“Don’t evaluate the outcome,” she advises, “evaluate how you’re making your decisions.”
A TELLTALE PHONE CALL
Sean Klock, a Morningstar colleague, made the distant acquaintance of Marta Norton, noticing that she was so laser focused on the work at hand as to be almost unapproachable. He decided the prudent and strategic way to proceed was to ask her for an assist on a few work assignments, despite their working on different teams; while both were within the investment group, he was in sales, she sat on the investment team. She agreed to some of his requests while rejecting others.
Klock persisted. Norton began to take notice.
“You can tell a lot about a person by the way they work,” she specifies. “So, I had an interesting perspective on Sean that I don’t think I would’ve gotten if we hadn’t worked together.”
Such as the day she observed her future husband losing his cool when a conversation with a frustrated client grew heated. Given a few minutes of contemplation, Klock called the person back to apologize for his intemperate ripostes to the caller’s intemperate accusations.
Norton witnessed and took note.
“It was probably the right business decision, but I also think it was a personal decision to quickly restore peace and to take ownership of what maybe he didn’t do right. I really loved that, I loved that he put himself in the position to say ‘I am sorry and let’s restore this.’ I thought that was a really good sign of who he was.”
Eleven years later the marriage is steadfast and has produce three children, daughters Kinsey (10), Ellie (6) and a son named Saunders (4).
RUN LIKE THE WIND
Marta Norton is a runner, and she runs like she works — with great intensity.
“I can’t relate to people who say, ‘I went for an easy run today.’ I have never done an easy run in my life. I’m always going as hard as I possibly can. I do long runs, and I push myself throughout the entire run.”
Her morning run is at least five miles.
Norton started running like the wind as a youngster, while playing soccer, while sprinting for her college track team, as well as doing some cross country in high school.
Her father moved the family several times — mostly around the Midwest — to earn his Ph.D. and take advantage of professional opportunities. They did stints in St. Louis (where they moved shortly after she was born), Chicago, and Ann Arbor, Mich., among other stops. Also in tow was her older sister Inga, who works on Wall Street for Mizuho, the global Japanese bank.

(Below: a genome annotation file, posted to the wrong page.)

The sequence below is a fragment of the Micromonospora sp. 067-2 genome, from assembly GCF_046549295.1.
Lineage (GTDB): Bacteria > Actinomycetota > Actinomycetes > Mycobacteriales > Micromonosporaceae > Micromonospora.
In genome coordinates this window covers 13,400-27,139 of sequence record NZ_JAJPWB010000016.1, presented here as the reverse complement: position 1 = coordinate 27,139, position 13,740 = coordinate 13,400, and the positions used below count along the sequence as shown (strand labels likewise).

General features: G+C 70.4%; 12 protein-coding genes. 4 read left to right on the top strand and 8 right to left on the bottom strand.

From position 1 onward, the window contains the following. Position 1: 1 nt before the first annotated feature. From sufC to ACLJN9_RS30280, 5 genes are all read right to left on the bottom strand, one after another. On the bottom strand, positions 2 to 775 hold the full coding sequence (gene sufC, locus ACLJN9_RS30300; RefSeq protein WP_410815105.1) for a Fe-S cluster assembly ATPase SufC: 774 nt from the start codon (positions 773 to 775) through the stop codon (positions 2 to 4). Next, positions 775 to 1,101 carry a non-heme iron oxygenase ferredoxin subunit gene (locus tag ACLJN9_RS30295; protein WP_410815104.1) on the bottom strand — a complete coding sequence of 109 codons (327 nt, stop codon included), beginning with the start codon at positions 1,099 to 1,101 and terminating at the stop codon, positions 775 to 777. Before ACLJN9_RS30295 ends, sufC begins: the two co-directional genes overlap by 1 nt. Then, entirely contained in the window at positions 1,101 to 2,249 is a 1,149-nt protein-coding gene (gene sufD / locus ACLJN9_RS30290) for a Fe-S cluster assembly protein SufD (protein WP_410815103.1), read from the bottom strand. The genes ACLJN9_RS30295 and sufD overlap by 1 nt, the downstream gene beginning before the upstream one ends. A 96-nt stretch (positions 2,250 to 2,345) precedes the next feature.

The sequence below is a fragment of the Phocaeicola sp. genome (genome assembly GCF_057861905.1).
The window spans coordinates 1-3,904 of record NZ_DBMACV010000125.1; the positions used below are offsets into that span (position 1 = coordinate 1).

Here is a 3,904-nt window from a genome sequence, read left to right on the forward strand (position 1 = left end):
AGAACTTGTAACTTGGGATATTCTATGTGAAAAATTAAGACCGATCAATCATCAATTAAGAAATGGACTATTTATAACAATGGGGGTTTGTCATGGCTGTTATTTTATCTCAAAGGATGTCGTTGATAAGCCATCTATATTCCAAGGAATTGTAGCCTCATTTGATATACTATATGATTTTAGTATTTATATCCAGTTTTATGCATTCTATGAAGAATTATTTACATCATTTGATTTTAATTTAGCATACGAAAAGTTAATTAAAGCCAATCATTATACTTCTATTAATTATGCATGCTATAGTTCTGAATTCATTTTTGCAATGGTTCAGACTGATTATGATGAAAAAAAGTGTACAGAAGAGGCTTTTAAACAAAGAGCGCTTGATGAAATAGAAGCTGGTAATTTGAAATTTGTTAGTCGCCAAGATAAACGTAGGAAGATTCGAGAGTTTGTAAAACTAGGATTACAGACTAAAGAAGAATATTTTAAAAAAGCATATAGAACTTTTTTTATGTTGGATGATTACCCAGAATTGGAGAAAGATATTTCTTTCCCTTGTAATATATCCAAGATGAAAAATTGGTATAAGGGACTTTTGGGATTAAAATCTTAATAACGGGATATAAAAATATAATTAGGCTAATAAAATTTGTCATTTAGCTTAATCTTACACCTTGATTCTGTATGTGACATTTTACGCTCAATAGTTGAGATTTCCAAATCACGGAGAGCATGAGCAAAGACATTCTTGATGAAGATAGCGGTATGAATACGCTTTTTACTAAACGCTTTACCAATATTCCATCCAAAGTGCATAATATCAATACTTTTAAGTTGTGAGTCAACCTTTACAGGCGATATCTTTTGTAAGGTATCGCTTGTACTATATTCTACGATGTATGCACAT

It was that peripatetic lifestyle that has made her current home base, her single-family home in the Elmhurst suburb of Chicago, such a prized possession.
Despite the gastronomic influences of the Windy City, deep-dish pizza has touched Norton’s palate only a few times (“I am not a deep-dish person,” she says flatly, almost defiantly), as she prefers St. Louis-style pizza with its wafer-thin crust.
Reading continues to feature big in her daily life. With the many responsibilities she carries as a wealth executive, wife and mother, Norton finds time to read on the commuter train, and during evenings, weekends and even while walking. Much of that reading is focused on team building and leadership, though she also packs some good novels into her reading lineup.
A BIG ASSIST FROM A BIG NAME
Morningstar was founded out of the home of Joe Mansueto in 1984 after he noticed individual investors were making decisions based solely on trailing returns. His intent was to provide investors with the data and analysis required to make more profitable choices.
Mansueto, now a billionaire, remains majority owner of Morningstar and serves as the organization’s executive chairman.
After many years of mutual fund analysis, Morningstar’s coverage of exchange-traded funds was just getting started when Norton joined as an ETF analyst in 2005.
Among the many people who served as unofficial mentors to Norton was Christine Benz, director of personal finance and retirement planning at Morningstar, and the author of 30-Minute Money Solutions: A Step-by-Step Guide to Managing Your Finances, and Morningstar Guide to Mutual Funds: 5-Star Strategies for Success.
“When I joined the research group I was, of course, new to finance, I was new to investing, and I was a very deliberate, diligent person. So, I’m working nights and weekends trying to discover the Morningstar Voice and learning how to tell a good fund from a bad fund, and Christine Benz, who is a big name at Morningstar, was a senior team member, and the edits she would give me were robust and helpful,” Norton said during a 2022 Bloomberg Masters in Business podcast. “It helped me understand things much better. … It was just the kind of endorsement and encouragement I needed, and that’s the special thing about Morningstar, the idea that nobody’s too big to help someone else grow in their career.”
As she looks to the future, Norton finds motivation in the “massive improvements” being made in individual investor’s experience, as underscored by the slashing of expense ratios, the proliferation of new investment vehicles, and the move toward direct indexing that pulls together and gives clarity to the proper selections for investor portfolios.
For her part, Marta Norton continues speaking in the company’s signature Morningstar Voice — and doing so with her signature persistence.
Mike Consol (firstname.lastname@example.org) is senior editor of Real Assets Adviser. Follow him on Twitter (@mikeconsol) and LinkedIn (linkedIn.com/in/mikeconsol) to read his latest postings.